Sunday, August 31, 2008

Pterygotus buffaloensis

This is Pterygotus buffaloensis. They found parts of one this year that suggest the specimen in question was about nine feet long. That's too damn big for an arthropod -- and that's just the biggest fossil they've found. God only knows what the real monsters were like. I regret the fact that long after I completed this I found a photograph of the fossilized claws of one specimen look much cooler than the ones I drew -- they were just coated with nice grabby spikes. And thanks to my crappy file management I don't have a version I can correct. Ah me and oh my.

Well, I had my first session in the print lab at school last Wednesday morning and this was the first large-scale print of my work. The print is twenty inches by a bit over twenty-one inches and I've got to say that seeing it was a real moment for me.

The image was rendered using a combination of Illustrator and Photoshop. After making the initial sketch I drew the shapes and laid down a basic field of color in Illustrator, then rendered them fully in Photoshop.

This is a bit of a dry run for one of the art shows that I'm developing -- or rather, now that I've gotten a tiny bit of information on art shows, two shows.

Both shows are going to be based on the idea of producing life-size images of extinct animals for display in a gallery environment. The first show will feature orthogonal images -- either side or back views -- of animals that are small enough to be shown in full on a print that I can fit into my storage drawer in the lab. The sizes of these prints will vary in order to accomodate the size of the animal in a pleasant composition. Right now I'm planning on doing the rendering entirely in Illustrator -- I want to own that program the way I own Photoshop.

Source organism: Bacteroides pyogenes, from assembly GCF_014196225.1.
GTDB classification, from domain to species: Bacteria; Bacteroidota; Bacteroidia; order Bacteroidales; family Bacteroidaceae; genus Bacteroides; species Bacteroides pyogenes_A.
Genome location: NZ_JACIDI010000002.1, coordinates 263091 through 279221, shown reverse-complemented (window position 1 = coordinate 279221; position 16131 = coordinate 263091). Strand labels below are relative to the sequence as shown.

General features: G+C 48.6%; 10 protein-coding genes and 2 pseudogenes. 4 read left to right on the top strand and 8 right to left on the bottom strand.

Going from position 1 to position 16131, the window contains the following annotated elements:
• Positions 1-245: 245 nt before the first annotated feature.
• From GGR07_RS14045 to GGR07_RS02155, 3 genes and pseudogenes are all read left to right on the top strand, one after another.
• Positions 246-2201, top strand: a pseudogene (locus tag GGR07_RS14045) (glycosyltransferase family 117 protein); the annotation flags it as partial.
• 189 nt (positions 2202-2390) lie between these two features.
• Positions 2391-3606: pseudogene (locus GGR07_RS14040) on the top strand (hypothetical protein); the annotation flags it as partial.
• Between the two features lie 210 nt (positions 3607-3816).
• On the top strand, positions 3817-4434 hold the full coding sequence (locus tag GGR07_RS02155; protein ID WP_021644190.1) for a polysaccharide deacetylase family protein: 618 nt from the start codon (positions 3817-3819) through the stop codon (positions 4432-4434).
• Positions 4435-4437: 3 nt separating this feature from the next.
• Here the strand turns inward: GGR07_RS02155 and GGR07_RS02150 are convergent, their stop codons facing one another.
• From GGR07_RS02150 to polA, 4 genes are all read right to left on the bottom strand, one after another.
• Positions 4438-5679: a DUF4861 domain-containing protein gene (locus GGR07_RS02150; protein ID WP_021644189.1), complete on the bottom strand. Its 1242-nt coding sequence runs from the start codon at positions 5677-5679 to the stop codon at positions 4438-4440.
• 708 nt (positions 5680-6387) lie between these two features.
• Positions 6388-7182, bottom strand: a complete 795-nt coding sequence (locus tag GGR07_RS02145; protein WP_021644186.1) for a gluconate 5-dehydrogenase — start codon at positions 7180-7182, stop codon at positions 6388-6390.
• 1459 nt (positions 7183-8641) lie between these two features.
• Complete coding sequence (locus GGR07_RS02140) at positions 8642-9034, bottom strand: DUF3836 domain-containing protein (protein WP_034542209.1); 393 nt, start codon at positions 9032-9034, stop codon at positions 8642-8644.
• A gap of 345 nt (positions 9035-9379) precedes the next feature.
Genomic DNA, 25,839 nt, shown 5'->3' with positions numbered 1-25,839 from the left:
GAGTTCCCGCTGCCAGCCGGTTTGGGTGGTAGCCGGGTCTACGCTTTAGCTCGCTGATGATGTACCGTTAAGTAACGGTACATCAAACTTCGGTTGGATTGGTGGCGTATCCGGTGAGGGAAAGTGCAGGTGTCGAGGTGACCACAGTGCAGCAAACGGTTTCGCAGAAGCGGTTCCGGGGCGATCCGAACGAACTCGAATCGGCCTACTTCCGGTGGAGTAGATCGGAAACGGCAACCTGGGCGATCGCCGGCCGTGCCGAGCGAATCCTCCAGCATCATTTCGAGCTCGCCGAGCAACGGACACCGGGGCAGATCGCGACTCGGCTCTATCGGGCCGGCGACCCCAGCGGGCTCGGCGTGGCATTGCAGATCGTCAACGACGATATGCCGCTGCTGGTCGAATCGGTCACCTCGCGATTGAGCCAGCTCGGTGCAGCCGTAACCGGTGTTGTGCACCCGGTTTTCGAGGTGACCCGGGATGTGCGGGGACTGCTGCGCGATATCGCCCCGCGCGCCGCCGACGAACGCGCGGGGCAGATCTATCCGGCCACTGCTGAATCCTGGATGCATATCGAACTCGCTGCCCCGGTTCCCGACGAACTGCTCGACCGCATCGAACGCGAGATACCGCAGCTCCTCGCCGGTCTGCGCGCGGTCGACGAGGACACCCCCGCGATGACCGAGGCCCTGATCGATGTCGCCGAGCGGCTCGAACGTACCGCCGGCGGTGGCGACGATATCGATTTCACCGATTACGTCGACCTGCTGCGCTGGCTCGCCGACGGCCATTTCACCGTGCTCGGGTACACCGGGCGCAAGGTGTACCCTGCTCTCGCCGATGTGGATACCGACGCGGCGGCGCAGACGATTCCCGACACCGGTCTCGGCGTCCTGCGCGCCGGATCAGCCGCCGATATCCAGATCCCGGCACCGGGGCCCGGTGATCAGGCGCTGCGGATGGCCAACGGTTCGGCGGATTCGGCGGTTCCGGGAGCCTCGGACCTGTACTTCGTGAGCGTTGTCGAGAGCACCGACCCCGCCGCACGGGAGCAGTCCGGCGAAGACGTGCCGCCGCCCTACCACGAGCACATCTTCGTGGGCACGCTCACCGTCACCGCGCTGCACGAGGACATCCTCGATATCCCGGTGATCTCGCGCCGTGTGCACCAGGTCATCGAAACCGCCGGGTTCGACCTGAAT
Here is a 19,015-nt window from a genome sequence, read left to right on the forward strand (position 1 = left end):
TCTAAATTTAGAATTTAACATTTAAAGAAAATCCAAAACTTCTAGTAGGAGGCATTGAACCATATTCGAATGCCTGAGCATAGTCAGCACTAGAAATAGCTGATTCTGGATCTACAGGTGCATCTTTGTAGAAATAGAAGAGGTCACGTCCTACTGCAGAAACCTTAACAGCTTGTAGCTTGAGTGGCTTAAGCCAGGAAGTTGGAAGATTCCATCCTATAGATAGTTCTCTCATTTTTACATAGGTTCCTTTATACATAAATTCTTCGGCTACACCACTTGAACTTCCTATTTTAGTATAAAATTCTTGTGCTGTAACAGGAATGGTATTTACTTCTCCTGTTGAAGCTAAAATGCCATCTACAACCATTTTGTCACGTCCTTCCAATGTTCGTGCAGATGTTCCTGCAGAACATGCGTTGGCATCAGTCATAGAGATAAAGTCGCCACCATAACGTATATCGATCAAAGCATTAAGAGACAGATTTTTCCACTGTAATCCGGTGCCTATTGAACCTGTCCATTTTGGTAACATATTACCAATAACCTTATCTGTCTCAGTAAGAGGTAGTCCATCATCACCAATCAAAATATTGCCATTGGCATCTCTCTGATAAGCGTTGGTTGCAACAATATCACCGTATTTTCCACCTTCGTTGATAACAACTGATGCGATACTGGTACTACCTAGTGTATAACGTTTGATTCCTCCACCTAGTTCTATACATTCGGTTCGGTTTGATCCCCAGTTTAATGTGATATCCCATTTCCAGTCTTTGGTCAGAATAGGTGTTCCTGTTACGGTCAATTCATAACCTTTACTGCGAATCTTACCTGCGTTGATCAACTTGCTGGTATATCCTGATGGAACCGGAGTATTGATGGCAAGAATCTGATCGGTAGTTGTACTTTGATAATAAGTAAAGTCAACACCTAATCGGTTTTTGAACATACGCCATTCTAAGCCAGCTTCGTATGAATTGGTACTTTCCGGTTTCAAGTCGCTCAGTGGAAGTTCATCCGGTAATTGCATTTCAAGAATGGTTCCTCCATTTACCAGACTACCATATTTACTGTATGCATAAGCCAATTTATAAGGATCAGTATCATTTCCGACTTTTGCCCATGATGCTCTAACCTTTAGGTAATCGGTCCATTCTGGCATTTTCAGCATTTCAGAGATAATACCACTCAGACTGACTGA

The next show will feature parts of larger animals that I'll fit into a standard size, probably somewhere around two by three feet. Again, they'll be rendered at life size. We might see the feet of a big theropod or sauropod, the head of a hadrosaur, a section of a Dimetrodon's sail, etc, etc.

Of course this isn't the first thing I'm going to be working on so far as art shows go -- further information tomorrow.


Glendon Mellow said...

Beautiful blue mottling on its shell! Thanks for the link, Sean!

Sean Craven said...

Hey, Glendon!

After I posted my response to your comment I went to your site and took a look around and was quite impressed.

While I stand by my position on the state of the fine arts I found myself wishing that I'd phrased things more diplomatically when I saw your work -- you're obviously someone who knows what they're talking about and are much further down the fine arts path than I am.

And thanks for noticing the color -- I had a blast doing it. Photoshop layers and modes have become real friends of mine and it's exciting to be able to reproduce that kind of work at display sizes. I'm back in the print lab this afternoon!

traumador said...

I don't care if there are sea scorpians with "cooler" claws out there. This one is pretty darn sweet too!

I really like the attention to detail in making the tail arched. The 3D calculations are way beyond my brain the size of a peanut!

Sean Craven said...

Traumador, you rascal theropod!

Glad you like the picture; I wish I could get it printed at life-size. Maybe someday...

Listen listen listen. Just between you and me, all you coelurasaurs have feathers, right? I mean, not to be racist about it but still. And there are these rumors about feathered tyrannosaurs but nobody says where the feathers are. I thought the arms were likely. Maybe that's why you're wearing the shirt... but maybe not. You've got some mysterioso going on.

Where are your feathers, anyway?

Glendon Mellow said...

No worries abut diplomacy, my good man - I'll take my lumps after being arrogant enough trying to condense the worth of the fine art world into a blog comment. :-)

This weekend, I'll email you the links and some info about the sci-art listserv. After checking out your blog, I think it might be right up your alley.

Oh, and I think Traumador is kinda metrosexual and shaves his feathers off. That's what I assume. It would also explain why he wears hoodies with no pants.

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